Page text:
Coffee with Mimi: Importance of the hands of time
Published 12:22 pm Monday, January 30, 2017
By Mimi Becker
My five-year-old granddaughter recently told me that my hands look old. They are wrinkly and the veins are bumpy. They are also a little bit spotty.
Truthfully, I was a bit taken aback with her quite-accurate assessment of my hands.
I made some bland response about the condition of my hands to that sweet little girl. Her mom was a bit embarrassed, telling her something like “You don’t say things like that to people.”
According to backstage.com, a website for the modeling industry, being a hand model could be a lucrative career. However, just like anything else it takes work. Skin imperfections (spotty, wrinkly, and bumpy) could disqualify you. Apparently, thumbs are the most important digit, so they should be perfect, whatever that means. You must study other hands and practice displaying emotions with just your hands. You must be able to keep your hands steady for extended periods of time.
Successful hand models often sleep wearing gloves and must avoid using their hands for any activity which could cause harm — even cutting vegetables was mentioned. A top-notch manicure is essential and it must be maintained.
Clearly, having nice hands takes a lot of concentrated and intentional effort toward that end. It was not specified in the article whether aging disqualifies hands from a successful modeling career. Is there a time when hands need to look retired? What if the product being advertised is, say, filling out Part D of your Medicare insurance forms?
Several years ago, while I was still teaching, a dear friend was retiring from our school. Through her many years of service, she had provided countless arts experiences to our students. However, there was one play she had wanted to bring and had not yet been able to, even though she had fundraised for several years. Several of us decided we would finish the job as a parting gift.
The play was about a group of women during World War II who worked in a parachute factory. The title of the play was “What My Hands Have Made.” As the war and their work progressed, the women interacted with each other. They received letters from their loved ones, and shared in the good news and the bad. Even as some received devastating news, they continued to work — with their hands. They couldn’t save one of their own, but their work could save another. A parachute could be a lifeline for another woman’s husband or son, so they continued to work.
Recently, while preparing for the downtown church tour, a board member forwarded me an article about building. Our focus on the tour was the art, architecture, history and culture of the spaces. We would recognize and appreciate the differences in each denomination’s building over time and circumstances. What this article pointed out was that in all structures, it is literally the hands of the community which make the results possible by building, rebuilding, cleaning and restoring. Great art, architecture and preservation are made real not by a famous designer, but by the hands of countless individuals who leave their mark anonymously and move on.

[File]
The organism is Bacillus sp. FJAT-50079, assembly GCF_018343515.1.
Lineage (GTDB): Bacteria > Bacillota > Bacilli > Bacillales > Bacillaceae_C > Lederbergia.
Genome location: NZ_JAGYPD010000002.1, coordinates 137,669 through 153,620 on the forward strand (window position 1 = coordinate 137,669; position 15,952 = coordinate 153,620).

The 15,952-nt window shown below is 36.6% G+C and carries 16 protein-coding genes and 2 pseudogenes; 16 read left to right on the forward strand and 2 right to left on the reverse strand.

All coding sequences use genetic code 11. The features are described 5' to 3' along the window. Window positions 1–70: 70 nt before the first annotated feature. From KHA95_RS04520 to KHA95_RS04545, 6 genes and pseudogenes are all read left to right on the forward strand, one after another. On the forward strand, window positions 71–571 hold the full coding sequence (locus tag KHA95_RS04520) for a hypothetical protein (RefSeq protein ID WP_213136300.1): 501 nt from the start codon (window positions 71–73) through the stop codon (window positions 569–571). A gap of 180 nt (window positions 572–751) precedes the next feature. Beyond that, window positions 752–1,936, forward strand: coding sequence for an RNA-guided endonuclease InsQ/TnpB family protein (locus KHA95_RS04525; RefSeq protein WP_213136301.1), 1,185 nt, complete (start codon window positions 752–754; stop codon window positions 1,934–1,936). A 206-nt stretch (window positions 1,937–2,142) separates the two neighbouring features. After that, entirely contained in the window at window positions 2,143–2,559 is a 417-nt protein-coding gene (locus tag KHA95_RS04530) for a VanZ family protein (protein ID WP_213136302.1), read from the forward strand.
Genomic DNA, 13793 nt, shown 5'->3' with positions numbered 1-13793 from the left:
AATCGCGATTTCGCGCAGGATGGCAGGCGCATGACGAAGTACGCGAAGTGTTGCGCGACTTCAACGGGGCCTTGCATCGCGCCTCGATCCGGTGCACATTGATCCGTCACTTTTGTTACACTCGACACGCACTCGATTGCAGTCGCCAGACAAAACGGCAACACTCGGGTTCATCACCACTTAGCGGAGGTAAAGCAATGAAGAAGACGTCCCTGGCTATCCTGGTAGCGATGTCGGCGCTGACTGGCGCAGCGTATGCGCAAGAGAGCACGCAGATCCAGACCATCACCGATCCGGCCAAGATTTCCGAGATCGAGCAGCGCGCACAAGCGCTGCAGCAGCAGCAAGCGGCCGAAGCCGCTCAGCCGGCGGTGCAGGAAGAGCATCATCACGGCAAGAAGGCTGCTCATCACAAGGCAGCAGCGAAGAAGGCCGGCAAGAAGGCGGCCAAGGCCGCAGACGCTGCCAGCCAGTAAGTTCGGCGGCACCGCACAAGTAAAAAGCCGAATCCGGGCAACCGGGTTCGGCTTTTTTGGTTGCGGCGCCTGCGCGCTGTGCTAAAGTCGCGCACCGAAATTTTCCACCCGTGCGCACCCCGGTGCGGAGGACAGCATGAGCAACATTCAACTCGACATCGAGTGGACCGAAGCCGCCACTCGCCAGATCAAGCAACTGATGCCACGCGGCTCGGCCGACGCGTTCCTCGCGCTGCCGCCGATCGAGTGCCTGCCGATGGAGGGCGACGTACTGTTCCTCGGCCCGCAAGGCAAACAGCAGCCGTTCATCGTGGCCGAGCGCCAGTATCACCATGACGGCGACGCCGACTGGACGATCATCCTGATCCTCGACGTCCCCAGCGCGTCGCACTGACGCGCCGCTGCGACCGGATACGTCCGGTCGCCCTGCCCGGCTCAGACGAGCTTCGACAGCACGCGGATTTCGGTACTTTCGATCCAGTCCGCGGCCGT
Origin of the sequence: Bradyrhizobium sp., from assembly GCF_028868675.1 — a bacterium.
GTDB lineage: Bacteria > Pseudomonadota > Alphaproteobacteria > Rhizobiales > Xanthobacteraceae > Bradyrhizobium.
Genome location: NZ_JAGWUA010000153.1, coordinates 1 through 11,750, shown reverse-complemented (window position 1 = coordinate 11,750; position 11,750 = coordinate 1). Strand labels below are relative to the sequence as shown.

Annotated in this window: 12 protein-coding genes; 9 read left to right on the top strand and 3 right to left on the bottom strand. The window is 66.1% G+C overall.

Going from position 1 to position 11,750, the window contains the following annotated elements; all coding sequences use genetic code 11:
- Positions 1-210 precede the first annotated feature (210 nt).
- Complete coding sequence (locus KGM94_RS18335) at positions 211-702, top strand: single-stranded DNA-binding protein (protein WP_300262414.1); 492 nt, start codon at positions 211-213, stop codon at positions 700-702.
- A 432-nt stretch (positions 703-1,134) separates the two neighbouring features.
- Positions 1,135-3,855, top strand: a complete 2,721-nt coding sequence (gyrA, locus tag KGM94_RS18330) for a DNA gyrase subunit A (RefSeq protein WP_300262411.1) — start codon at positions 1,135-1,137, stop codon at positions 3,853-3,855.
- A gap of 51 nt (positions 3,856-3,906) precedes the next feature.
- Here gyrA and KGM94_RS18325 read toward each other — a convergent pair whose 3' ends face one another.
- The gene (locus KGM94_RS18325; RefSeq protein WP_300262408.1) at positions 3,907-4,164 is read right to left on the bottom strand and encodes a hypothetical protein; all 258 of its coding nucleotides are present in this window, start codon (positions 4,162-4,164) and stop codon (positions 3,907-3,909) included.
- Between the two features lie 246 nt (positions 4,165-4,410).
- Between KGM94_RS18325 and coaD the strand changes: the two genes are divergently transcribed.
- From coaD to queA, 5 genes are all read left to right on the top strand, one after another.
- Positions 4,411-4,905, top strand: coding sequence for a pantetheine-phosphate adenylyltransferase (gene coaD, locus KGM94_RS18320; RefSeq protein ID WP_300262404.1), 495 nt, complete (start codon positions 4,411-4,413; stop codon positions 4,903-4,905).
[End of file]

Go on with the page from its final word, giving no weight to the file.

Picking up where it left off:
My dad was a big man. He was tall with a large bone structure. He wore about a size 15 shoe, I think. But, I remember his hands. They were big, too, and they were incredibly strong. They seemed impervious to heat. They were the hands of a man who had used them all his life to work in one form or another. He was a great cook and a woodworker. He worked in industry and gardened. Those big hands could also build perfect, detailed doll houses and miniature furniture.
So, as I considered my hands in the eyes of a five-year-old, I can see her point (spotty, wrinkly and bumpy). However, I decided they don’t dissatisfy me at all. I’m not claiming they have done noble work like constructing solid and lasting buildings or life-saving parachutes, but I believe my hands have character, a trait we sometimes laughingly assign to some characteristics which may not look too great, but are just fine in the grand scheme of things.
My hands haven’t provided a lucrative career conveying emotions by their movements, (although my students used to say I “talked” with my hands, does that count …). They can check a child’s forehead for a fever, cook a decent meal or accomplish some yard work on a sunny day without undue anxiety over my manicure.
These hands can also hold a five-year-old’s tiny little hand when she wants to go for a walk.